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Wiring Fundamentals: Crimping

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Crimping

15.51

00:00 - Where every wire in our wiring harness ends, we're going to have to perform a crimp connection.
00:05 This will either be a splice connection to other wires, or a crimp connection to a connector pin.
00:09 Crimping performs such an integral part of the harness construction process and it can be such a common point of failure, that we need to look at it in detail.
00:18 This module will look at the crimp connections between a wire and a terminal pin, the common styles, the tools we need to perform the job, and how to test the crimp connection will remain reliable when in service.
00:28 When we make a connection between a terminal pin and a wire using a crimp join we deform the terminal in such a way that it traps and holds on to the wire with permanent pressure.
00:37 This requires that we're using a terminal pin which is designed to be crimped, along with using the correct tool to apply adequate pressure to complete the operation.
00:46 Every terminal you encounter when constructing a wiring harness will have a specific crimping tool specified for use to ensure a proper connection.
00:54 We deal with many different connectors when we're building a wiring harness.
00:57 Particularly if we're making connections to OEM electronics.
01:00 And in a perfect world we would own the exact specified crimping tool for every application.
01:05 However this is not feasible in the real world and we've found that there is sufficient overlap between the required tooling, that a small selection of reasonably priced general purpose crimp tools is all that is required to achieve a professional and reliable result.
01:18 There are two main types of crimp join we perform when building a wiring harness, they're known as closed barrel and open barrel.
01:24 A closed barrel crimp join is one where the bared section of copper wire is inserted into a cylinder which is then deformed around the wire to tightly grip it.
01:32 The cylinder completely closes around the wire, thus being called a closed barrel crimp.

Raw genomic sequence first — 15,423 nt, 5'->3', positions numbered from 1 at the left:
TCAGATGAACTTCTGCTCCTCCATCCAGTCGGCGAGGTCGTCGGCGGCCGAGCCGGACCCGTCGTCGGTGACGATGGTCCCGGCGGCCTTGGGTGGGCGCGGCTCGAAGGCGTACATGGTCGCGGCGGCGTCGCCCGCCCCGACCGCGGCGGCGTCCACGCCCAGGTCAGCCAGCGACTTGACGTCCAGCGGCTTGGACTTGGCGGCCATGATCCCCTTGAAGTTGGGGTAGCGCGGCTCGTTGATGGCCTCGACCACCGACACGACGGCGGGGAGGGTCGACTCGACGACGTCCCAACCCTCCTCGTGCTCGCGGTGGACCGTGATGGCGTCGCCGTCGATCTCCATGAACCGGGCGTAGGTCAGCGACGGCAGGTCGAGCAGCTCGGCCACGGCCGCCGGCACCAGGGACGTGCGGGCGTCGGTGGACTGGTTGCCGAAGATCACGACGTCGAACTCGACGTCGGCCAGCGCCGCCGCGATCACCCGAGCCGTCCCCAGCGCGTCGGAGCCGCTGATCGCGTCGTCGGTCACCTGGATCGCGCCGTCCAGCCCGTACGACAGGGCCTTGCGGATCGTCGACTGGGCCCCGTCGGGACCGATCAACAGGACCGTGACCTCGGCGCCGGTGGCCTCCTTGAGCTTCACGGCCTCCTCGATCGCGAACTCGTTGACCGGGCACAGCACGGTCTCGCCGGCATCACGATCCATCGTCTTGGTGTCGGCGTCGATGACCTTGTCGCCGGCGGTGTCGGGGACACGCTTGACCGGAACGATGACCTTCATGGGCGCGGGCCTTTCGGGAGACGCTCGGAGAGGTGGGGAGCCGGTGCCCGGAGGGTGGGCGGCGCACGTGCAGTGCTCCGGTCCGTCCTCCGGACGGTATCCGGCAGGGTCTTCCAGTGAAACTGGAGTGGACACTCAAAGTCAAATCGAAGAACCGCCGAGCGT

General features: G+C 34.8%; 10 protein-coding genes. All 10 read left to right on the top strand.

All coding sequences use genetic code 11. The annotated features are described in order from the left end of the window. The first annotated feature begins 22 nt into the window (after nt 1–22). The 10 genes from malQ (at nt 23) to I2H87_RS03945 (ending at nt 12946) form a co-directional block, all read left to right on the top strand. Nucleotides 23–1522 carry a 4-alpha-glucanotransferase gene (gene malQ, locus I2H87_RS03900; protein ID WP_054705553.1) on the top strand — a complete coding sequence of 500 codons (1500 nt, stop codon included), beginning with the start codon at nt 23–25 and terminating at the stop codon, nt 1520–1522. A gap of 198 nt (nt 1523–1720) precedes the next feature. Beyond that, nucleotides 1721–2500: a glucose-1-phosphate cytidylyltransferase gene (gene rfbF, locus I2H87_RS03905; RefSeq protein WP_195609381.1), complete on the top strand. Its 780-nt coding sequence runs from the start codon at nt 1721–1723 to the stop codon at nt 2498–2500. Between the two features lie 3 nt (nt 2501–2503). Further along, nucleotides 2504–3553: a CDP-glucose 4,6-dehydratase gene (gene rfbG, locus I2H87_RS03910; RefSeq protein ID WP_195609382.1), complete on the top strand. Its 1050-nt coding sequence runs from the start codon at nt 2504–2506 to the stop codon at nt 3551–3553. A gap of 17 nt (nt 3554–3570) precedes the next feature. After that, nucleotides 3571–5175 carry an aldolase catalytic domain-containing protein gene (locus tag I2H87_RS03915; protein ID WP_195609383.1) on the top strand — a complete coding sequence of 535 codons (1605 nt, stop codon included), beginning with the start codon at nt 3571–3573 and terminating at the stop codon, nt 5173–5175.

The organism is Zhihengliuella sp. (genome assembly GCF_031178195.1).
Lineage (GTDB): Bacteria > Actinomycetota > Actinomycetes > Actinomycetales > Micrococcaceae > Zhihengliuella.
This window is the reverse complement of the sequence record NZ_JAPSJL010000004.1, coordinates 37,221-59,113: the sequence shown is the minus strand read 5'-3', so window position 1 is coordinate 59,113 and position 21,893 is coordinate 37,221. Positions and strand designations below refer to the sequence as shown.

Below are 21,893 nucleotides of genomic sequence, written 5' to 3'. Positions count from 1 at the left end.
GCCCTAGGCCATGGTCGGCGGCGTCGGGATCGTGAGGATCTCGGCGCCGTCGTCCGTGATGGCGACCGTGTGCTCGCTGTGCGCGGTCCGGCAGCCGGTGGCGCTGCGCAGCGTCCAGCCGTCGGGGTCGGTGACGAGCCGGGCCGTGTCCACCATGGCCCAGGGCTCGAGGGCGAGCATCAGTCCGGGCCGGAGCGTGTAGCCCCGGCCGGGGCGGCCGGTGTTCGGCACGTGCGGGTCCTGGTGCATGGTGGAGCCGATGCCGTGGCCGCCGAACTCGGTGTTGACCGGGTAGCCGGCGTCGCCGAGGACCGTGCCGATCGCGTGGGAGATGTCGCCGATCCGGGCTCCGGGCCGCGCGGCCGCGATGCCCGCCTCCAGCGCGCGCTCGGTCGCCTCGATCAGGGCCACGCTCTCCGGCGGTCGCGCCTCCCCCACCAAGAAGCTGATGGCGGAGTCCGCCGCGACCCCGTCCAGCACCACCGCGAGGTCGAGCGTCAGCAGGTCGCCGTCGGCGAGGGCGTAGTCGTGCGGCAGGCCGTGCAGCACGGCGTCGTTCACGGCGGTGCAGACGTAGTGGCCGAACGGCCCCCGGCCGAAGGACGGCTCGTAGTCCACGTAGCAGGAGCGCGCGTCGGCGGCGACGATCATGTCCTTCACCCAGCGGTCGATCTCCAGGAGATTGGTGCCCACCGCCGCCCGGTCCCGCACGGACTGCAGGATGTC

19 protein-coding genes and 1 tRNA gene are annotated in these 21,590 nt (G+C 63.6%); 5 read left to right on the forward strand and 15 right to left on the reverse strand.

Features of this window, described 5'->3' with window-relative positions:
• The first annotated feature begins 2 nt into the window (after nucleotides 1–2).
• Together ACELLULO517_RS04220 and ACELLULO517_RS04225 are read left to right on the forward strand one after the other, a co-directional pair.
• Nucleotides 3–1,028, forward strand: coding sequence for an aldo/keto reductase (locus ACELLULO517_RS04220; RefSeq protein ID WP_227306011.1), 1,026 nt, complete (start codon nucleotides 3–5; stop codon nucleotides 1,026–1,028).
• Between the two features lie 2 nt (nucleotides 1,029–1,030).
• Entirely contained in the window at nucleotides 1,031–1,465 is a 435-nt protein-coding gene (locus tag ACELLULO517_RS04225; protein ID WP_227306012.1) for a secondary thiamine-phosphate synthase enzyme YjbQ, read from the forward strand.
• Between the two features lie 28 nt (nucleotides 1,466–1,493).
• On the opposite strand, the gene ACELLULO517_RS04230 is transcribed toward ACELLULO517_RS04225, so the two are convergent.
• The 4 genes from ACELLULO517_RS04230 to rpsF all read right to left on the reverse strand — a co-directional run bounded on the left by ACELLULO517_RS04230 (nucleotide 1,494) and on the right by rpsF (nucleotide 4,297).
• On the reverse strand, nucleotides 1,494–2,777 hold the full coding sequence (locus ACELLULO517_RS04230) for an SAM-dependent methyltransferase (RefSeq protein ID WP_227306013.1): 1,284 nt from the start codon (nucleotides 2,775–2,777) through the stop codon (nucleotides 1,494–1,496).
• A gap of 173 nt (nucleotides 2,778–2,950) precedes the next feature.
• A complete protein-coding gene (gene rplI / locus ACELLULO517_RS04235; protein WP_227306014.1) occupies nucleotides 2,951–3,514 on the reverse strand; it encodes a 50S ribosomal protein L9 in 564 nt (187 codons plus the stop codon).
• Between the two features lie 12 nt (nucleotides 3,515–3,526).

01:37 An open barrel crimp joint is one where the wire is laid into a U shaped crimp connector, the upper tangs of the U joint are then folded down onto the wire to tightly grip it.
01:47 Open barrel and closed barrel crimps require different tooling, which we'll look at in a couple of demonstrations.
01:53 As mentioned in the connectors section of the course, the Deutsch DT range of connectors are a solid and reliable choice for use in automotive applications.
02:00 They're most commonly supplied with closed barrel terminal pins, and each range, DTM, DT, and DTP, accept different sizes of wire.
02:09 Because the closed barrel section of the different pins is a different size, in this instance, we do need a different tool for each size terminal.
02:17 At the professional motorsport level, a single closed barrel crimp tool can be used with different position heads to suit all three sizes of terminal.
02:25 But that single tool is many times the combined cost of the three individual tools that we have here.
02:31 We'll perform a demonstration using a DTM series connector, and a 22 AWG wire.
02:36 But the operation and procedure is the same for both the DT and the DTP connectors.
02:41 When we perform a crimp operation, the first step we have to do is ensure that our wire has been cut to the correct length.
02:47 We also need to make sure that the cut on the end is nice and straight.
02:51 All the copper conductor strands need to be the same length.
02:54 That way, when they're inserted into the terminal, none of them will be missed when the crimp operation is performed.
02:59 We then need to strip a section of the insulation that is long enough that when the wire is inserted into the terminal pin, there is approximately 0.5 to one millimetre of copper conductor strands showing.
03:12 From this point the aim is to get the terminal inserted into the crimp tool with the wire inserted into the terminal.
03:18 Now the order in which you're going to do this will probably change depending on the situation under which you're working.
03:24 When we're out here on the bench, I find it easiest to insert the wire into the terminal and then insert both into the crimp tool, but if you're working upside down, underneath a dash board, you might find it easiest to insert the terminal into the crimp tool, close it slightly to grip the terminal, and then insert the wire into the terminal.
03:43 Once you're at this stage you squeeze the handles together to complete the crimp operation.
03:47 Now this is a ratcheting crimp tool which means once you begin the crimp operation, it won't release until you squeeze them all the way and complete the operation.
03:55 With that done, we can remove the wire and terminal from our crimp tool, and perform an optical inspection.
04:00 What we're looking for here is that the crimp indentations are evenly spaced around the closed barrel and that they're all a uniform depth.
04:09 We then perform a tug test which is when we hold the terminal and we pull on the wire.
04:14 We put a fair amount of force on this as we want to be sure the wire won't withdraw from the terminal and if we can't get it to pull out here on the bench we can be fairly certain that it's going to be reliable when in service.